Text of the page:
Katague talked about how being a Filipino American has shaped her personal and political identity, and she mused aloud about questions her own daughter grapples with.

The teenager is multiethnic — half Filipino, a quarter Italian and a quarter Irish.

According to the Census Bureau, an individual’s response to the race question is based upon self-identification. The Bureau does not tell individuals which boxes to mark or what heritage to write in. Instead, the questionnaire gives the respondent the option to self-identify with more than one race or ethnicity.

“My daughter is also trying to find her identity,” Katague said. “She’d say, ‘Mom, we are the Latinos of Asia.’ But the census gives her the opportunity to choose her identity — the way anybody wants to choose it. Now, she’d say, ‘Mom, I’d only fill out Filipino,’ because that’s what I identify with and that’s what resonates with her.”

America, Let’s Take a Selfie?

It is Census Day, a snapshot of our country, but what is happening with the census during the COVID-19 outbreak? 

A panel of experts shared information at a telebriefing held on April 1, 2020, in partnership with Ethnic Media Services

Though Census 2020 kicked off on March 12th, the deadline has been EXTENDED to August 15, 2020.

This gives everyone more than enough time to complete the NINE question survey. That’s right, only nine questions. 

There are no questions related to citizenship, so everyone living and working in the States – should respond to the census  regardless of citizenship status.

Ditas Katague, Director of California Complete Count  and a census outreach veteran, shared  interesting insights into census statistics. So far, 37.9% of Californians have already filled out the census; the national average is 38.4%. California leveraged its efforts to address diversity within California by budgeting  $187 million to increase the count – a significant increase over the 2 million budget Katague received for the 2010 census. California is a difficult state to count because of its teeming diasporas; hopefully this larger budget will be able to address the needs of those who have been undercounted in the past.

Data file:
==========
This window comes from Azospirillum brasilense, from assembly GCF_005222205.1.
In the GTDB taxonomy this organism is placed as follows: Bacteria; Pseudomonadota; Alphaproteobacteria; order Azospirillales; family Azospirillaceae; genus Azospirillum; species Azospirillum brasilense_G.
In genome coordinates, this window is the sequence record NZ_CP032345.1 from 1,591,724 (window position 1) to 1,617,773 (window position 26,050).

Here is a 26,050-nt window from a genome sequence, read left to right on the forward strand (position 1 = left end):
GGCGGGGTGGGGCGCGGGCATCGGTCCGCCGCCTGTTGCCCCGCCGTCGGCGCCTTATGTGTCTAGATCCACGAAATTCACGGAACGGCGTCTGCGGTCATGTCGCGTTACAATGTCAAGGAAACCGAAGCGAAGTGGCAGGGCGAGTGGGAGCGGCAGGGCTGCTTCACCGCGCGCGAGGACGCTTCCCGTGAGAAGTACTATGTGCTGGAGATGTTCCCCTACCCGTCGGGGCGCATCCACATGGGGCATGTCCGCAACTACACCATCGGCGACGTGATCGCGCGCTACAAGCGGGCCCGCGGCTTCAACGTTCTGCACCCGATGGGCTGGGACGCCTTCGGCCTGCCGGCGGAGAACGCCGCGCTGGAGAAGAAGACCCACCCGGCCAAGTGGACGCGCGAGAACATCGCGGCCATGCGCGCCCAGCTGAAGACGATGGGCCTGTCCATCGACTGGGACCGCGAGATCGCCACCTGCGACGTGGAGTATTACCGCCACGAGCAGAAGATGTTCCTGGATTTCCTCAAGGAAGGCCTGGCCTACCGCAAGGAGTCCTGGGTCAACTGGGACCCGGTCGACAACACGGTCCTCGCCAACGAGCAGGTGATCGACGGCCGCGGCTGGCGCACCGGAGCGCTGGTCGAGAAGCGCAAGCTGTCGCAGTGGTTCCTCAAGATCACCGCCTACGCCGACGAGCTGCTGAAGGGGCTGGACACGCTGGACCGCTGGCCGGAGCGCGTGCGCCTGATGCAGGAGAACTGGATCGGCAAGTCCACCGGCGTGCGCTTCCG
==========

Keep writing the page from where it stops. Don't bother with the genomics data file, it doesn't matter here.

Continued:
Eleven million out of California’s forty million residents are hard to count. June Lim, Demographic Research Director of Asian Americans Advancing Justice, explained that hard to count populations include immigrants, non-English speakers, older people, and minorities that distrust the government. Asian and Asian Pacific Islanders are a demographic that is “least likely to respond because they believe the census bureau won’t keep their information private.” However, everyone is protected by Title 13 of the U.S. Code and personal information cannot be given to anyone, including the President.

“Our communities will be taken more seriously if we’re counted,” stated Basim Elkarra, Executive Director of CAIR,  a sentiment that was endorsed by the other speakers. It is imperative that minorities get the representation they deserve. The census determines “power, money, and data”, Katague emphasized, because it has become more transparent than before that “data drives emergency funding.”

The US Census Bureau has suspended activity because of the pandemic and is planning to start census efforts again on April 15th. People  do not need to worry about anyone knocking on their door amidst the fear of spreading coronavirus, especially if they respond online, by phone at 1-844-2020-0274, or mail. 

The best way to avoid contact with the virus and to continue social distancing is to complete the census online.

For more information, reference our previous article here!

Coverage for Census 2020 has been facilitated through a grant from the United Way Bay Area.

Srishti Prabha is the current Assistant Editor at India Currents and has worked in low income/affordable housing as an advocate for children, women and people of color. She is passionate about diversifying spaces, preserving culture, and removing barriers to equity.
Coverage for Census 2020 has been facilitated through a grant from the United Way Bay Area.